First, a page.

4 steps to help you challenge racism

Written by Rorri Geller-Mohamed, LCSW

November 15, 2020

Imagine if you felt that your words and actions could truly create change.  Anti-racism work is big, which means we may often feel like we aren’t doing enough, overwhelmed with it all, powerless, or confused about where to focus our efforts so that it will make the most difference. 

As white people coming into this work, we often don’t have the guidance for what this should look like for us or white anti-racist role models in our life to follow.  Rarely, do we have people or a space to process the emotions that come up along the way that may make us feel stuck.  We don’t want to cause harm and we want to see change but we may not know what to say or do for that to be.  I’m doing this work to change this.  We all need to be stepping up in this together but we also need to know what that means, have support to do it, and feel prepared to take it on.       

Your words and action truly can create change and I want you to feel prepared to make that happen.  This is why I’m sharing some steps with you today to make it more tangible as well as I’ll be breaking some of these ideas down in more detail at my free upcoming webinar next week.                


Here are some steps you can take:

1. Use an anti-racism lens to assess the relationships in your life, places you frequent, and communities in which you are part. Pay attention to where conversations about race, racial justice, and racial equity are happening and where that topic is left out. Look at who has a seat at the table and which voices are missing.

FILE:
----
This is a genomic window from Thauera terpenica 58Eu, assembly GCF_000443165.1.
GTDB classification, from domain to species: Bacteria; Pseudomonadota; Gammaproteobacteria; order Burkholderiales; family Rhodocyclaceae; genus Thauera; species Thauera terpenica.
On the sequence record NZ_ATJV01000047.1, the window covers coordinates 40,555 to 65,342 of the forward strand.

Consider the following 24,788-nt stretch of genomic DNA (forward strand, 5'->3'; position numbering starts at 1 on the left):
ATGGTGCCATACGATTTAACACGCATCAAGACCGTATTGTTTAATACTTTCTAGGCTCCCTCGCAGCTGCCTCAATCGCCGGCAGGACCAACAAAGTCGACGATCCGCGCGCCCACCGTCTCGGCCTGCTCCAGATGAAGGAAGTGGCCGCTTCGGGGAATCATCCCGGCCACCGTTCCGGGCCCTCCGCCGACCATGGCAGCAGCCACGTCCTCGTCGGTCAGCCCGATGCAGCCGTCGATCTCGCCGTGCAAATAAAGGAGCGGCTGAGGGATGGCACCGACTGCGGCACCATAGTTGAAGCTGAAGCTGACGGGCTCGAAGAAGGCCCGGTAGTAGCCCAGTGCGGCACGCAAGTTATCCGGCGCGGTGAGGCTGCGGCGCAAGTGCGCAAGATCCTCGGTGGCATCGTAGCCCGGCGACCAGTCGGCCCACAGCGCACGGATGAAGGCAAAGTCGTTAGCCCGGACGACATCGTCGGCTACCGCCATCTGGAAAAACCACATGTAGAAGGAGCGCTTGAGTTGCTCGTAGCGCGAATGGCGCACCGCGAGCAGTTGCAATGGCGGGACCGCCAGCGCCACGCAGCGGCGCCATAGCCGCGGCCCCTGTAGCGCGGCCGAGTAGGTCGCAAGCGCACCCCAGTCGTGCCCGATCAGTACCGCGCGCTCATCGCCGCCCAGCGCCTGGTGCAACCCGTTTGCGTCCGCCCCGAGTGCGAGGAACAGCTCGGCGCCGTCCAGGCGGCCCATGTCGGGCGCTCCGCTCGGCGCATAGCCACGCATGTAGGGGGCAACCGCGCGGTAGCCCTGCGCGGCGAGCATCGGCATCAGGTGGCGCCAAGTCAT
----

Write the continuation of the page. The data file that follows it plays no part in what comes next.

2.Think about how you can use your connection to those spaces and people to bring in conversations that are missing, expand conversations in areas where the topic seems stuck, amplify the voices that are missing, and explore ways to change power dynamics. 

3. Be conscious of your own emotions that come up when doing this work, process and work through them so it pushes you forward instead of holding you back. It’s common to feel unprepared or not informed enough to engage, remember it’s not about perfection it’s about humanity. Trust that where you are right now is a good place to start. 

4. Connect with a community of people doing this work.  We may not be able to lean on our traditional support system for this work and yet we need support when doing this work. Make space in your life for new connections or strengthen those that you have. You can join our social justice family network if you are looking for a place to start. 


Join me next week for 5 Strategies To Shift Your Racial Equity and Justice Conversations with White People From Frustrating to Change Making webinar and invite a friend that could also use the support.  


To pushing for change.

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